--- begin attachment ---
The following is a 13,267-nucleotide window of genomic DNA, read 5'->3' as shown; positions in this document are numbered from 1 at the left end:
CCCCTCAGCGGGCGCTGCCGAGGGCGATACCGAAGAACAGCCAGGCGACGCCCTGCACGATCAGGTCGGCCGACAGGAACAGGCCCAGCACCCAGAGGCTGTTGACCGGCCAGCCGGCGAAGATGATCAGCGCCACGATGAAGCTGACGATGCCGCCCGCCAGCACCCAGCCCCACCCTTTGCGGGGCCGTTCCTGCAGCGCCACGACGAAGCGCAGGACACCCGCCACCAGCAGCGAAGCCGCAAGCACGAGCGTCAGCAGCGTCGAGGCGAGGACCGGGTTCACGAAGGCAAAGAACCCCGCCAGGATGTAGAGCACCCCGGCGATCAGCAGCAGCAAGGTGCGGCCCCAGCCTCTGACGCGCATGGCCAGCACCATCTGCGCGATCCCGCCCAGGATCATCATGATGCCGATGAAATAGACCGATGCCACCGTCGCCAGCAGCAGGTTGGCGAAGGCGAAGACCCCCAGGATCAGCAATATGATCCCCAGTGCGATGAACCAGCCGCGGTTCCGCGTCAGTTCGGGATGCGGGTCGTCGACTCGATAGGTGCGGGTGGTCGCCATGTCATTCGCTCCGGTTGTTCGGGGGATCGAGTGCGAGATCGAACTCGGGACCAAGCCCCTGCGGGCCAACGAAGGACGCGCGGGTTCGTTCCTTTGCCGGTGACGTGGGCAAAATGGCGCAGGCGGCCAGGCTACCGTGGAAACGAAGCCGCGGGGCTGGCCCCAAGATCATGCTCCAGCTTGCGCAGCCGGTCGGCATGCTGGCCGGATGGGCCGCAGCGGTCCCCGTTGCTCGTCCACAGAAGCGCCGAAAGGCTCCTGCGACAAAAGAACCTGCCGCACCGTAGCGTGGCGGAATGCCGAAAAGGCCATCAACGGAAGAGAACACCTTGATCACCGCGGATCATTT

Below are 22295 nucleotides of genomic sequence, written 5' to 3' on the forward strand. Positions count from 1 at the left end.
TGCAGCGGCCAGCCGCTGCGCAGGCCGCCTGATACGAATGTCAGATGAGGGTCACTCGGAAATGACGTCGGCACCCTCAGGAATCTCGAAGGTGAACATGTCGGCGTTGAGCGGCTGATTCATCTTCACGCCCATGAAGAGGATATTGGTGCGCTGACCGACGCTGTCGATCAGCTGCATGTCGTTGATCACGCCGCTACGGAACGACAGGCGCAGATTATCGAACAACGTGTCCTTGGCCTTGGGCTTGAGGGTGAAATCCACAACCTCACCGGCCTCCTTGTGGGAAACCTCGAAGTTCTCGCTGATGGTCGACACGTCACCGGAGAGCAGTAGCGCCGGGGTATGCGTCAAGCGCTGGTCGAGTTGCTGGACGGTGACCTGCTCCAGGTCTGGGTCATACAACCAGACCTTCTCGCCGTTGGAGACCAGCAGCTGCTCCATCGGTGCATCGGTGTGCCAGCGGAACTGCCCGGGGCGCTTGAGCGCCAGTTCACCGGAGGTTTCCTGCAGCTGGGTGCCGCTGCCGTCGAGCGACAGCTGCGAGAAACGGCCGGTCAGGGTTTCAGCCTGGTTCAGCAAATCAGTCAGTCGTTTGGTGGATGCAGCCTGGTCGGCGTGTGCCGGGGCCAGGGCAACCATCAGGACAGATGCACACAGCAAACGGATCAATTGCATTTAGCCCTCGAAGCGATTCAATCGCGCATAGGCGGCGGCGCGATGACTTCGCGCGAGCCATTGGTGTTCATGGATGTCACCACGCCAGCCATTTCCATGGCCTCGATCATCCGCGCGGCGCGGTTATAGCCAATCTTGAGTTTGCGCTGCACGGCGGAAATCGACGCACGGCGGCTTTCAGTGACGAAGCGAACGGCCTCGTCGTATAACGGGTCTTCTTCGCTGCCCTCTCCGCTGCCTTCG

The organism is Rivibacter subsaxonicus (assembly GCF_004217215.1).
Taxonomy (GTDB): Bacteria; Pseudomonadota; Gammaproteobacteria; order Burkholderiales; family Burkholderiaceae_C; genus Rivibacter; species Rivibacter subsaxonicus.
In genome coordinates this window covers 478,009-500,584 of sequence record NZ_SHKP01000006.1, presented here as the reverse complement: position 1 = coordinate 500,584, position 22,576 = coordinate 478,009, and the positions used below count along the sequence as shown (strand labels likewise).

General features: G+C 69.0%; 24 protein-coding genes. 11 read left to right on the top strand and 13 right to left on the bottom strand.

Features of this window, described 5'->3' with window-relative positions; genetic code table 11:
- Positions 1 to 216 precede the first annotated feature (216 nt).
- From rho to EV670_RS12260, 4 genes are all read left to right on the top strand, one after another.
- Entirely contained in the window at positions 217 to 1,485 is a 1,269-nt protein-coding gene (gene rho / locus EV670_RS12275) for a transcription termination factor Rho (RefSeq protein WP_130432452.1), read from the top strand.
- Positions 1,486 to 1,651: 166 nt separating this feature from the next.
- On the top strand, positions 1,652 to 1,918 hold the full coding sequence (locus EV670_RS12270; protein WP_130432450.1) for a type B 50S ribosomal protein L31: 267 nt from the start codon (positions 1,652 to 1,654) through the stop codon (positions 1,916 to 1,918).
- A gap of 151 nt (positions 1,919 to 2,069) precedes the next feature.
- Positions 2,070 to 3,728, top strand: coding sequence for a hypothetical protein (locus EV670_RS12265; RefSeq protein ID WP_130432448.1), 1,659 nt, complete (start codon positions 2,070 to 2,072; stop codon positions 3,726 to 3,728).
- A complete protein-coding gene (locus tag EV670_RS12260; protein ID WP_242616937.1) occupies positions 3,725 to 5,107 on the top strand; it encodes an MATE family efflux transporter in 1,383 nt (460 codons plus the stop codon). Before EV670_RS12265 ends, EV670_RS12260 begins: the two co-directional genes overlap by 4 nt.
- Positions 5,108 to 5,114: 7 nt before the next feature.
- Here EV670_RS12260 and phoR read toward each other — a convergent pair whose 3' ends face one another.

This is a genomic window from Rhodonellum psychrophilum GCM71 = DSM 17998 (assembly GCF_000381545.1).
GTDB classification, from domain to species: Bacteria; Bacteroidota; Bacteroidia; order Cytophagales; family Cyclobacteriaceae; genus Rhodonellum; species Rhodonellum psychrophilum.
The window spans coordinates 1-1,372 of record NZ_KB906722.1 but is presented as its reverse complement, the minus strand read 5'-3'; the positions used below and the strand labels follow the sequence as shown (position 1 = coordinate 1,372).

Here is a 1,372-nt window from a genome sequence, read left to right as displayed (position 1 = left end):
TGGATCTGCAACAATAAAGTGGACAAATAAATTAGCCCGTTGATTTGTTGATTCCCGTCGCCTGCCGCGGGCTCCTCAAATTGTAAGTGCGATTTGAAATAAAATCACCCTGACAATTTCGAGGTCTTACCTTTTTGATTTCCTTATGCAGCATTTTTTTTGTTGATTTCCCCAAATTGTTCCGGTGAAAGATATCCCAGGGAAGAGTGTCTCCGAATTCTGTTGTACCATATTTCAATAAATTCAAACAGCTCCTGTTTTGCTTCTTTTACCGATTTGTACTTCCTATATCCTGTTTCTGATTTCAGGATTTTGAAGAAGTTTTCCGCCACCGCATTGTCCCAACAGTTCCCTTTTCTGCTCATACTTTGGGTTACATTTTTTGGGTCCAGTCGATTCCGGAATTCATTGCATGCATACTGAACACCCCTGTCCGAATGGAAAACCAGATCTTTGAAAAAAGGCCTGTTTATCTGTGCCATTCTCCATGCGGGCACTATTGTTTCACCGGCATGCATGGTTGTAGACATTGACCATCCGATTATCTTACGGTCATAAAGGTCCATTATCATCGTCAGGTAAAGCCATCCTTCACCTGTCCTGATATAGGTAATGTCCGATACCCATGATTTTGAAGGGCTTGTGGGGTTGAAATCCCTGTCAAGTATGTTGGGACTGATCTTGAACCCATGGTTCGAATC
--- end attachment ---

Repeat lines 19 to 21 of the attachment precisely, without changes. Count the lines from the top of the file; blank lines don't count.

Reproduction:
- Here EV670_RS12260 and phoR read toward each other — a convergent pair whose 3' ends face one another.

This is a genomic window from Rhodonellum psychrophilum GCM71 = DSM 17998 (assembly GCF_000381545.1).
GTDB classification, from domain to species: Bacteria; Bacteroidota; Bacteroidia; order Cytophagales; family Cyclobacteriaceae; genus Rhodonellum; species Rhodonellum psychrophilum.